Willie Miller 18/10/32 – 12/6/19 RIP

willie as a youngster

Cider warned me, ‘he’ll no recognise you.’

Willie Miller was standing in the doorway, squinting in my direction. He bounded down the two steps and came out into his driveway, took a step up on to the mossy lawn to meet me. Cider hovered, anxiously, at my shoulder.

‘How you getting on Jack?’ Willie stuck out his hand.

We shook hands, ‘Great Willie, how are you getting on?’

‘No bad,’ he smiled.

I only ever talked to Willie about fitba. I’ve known him for about thirty years.  Yet I didn’t know if he supported Celtic or Rangers. He had no interest in the Glasgow giants. He played and managed the Co-op fitba team for sixty years and that was his passion. If they ever put up a statue for the man that invented walking fitba and led others to believe that they could play (ahem), then there would be a statue of Willie Miller on every street corner in Clydebank and whatever town we’re currently twinned with abroad.

Willie was born at the beginning of the hungry thirties. Scots Home Rule – in the Union was being debated (*spoiler, it didnae happen – not yet) and Scotsman Jim Mollison fly from Briton to Cape Town in Puss Moth and took four days, seventeen hours and nineteen minutes and broke some kind of record. Maybe that’s when Willie got his idea for walking fitba. He was pretty keen on the Boy’s Brigade and lived in Birch Street, Parkhall, like many others school kids he was evacuated to Ayrshire, after the Clydebank Blitz.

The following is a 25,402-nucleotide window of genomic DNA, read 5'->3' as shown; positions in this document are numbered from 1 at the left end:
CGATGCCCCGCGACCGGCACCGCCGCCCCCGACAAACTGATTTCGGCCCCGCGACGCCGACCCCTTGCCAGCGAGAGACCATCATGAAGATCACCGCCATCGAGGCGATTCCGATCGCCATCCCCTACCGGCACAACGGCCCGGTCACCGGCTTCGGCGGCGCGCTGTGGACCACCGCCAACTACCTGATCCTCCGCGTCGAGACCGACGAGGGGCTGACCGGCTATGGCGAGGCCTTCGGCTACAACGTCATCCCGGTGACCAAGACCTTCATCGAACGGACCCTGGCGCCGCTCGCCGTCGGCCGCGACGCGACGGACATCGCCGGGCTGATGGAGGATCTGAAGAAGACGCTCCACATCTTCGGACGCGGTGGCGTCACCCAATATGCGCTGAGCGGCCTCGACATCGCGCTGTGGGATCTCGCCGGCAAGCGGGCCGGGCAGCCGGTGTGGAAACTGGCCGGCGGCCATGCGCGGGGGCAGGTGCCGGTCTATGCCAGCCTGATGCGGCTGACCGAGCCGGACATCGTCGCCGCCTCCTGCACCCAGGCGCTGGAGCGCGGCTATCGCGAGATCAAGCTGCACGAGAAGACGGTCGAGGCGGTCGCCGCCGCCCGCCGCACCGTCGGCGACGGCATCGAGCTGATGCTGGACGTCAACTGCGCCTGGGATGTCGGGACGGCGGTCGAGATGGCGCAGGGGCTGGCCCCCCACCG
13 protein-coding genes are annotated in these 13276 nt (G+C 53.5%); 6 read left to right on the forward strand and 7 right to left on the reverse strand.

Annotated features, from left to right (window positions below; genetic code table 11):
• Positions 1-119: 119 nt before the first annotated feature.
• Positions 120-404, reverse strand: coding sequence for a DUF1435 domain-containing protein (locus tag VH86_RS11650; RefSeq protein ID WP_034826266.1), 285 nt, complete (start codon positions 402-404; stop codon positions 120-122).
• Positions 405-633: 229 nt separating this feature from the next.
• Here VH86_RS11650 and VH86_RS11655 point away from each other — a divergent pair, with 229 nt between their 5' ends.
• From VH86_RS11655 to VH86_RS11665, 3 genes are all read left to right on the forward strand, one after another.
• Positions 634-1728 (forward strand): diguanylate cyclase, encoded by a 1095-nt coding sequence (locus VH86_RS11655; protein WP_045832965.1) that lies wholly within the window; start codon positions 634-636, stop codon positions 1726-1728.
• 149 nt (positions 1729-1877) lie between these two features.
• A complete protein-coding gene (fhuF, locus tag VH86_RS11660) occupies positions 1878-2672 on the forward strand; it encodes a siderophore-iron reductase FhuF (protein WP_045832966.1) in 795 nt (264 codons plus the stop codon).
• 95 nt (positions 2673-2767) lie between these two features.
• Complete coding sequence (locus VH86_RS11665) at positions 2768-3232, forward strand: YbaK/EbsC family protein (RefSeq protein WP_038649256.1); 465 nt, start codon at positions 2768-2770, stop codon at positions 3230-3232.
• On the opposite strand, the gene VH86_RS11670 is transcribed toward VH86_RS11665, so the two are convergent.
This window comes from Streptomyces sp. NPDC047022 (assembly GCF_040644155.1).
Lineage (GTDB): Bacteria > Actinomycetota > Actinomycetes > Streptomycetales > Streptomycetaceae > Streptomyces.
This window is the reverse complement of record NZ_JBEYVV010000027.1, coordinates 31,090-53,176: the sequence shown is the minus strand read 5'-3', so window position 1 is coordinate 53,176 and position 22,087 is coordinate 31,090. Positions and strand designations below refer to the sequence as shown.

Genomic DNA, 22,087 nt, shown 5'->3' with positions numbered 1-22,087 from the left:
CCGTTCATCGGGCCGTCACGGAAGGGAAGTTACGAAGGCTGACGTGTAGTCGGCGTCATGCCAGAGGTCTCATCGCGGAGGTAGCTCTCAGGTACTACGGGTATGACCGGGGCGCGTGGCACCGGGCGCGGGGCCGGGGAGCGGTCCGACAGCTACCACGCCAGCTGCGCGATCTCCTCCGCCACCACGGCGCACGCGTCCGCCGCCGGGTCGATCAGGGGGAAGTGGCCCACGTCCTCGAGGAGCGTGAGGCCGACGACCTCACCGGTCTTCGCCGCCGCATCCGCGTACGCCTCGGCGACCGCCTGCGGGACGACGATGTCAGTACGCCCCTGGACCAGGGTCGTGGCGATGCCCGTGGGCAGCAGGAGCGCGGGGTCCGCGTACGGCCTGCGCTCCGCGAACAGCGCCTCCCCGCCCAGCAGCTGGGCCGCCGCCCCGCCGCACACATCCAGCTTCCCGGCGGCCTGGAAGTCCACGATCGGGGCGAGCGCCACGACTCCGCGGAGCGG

willie the butcher.jpg

Willie did his national service and grew up at a time of full employment and a job for life. His trade was butcher and he worked for the Co-op, one of post-war Britain’s great success stories. The Co-op delivered out milk and eggs and Co-op stamps were legal tender in their department stores. He met Mary, his wife, at the dancing and they married in 1963.

willie at cider and sharon's wedding.jpg

His daughter Sharon, married Cider. Willie was pragmatic because it gave his team a new centre forward and two grandkids Lee and Abby. Willie had moved on from the Co-op, as the company disintegrated. He worked for the Albion and later as a janitor in Dalmuir Primary. Willie managed the primary school football team on the red-blaze pitch. He spent a lot of time lining the pitch and teaching the team how to take proper throw-ins. My memories of playing against Dalmuir was they were really good at taking shys, but never won a game.

By this time Willie was the janitor in Clydebank High I was playing with Cider in the Co-op football team. Every year we won a trophy in the Welfare League, The Fair Play Trophy. But one year I think St Peters, who were all about thirteen with thin reedy voices, ran as close for the Fair Play Trophy. But they lost it in the hectic final few game, only going on to win the two Welfare Scottish Cups instead. Willie was ecstatic. He didn’t like players that swore, or were violent, like those St Peter apostles.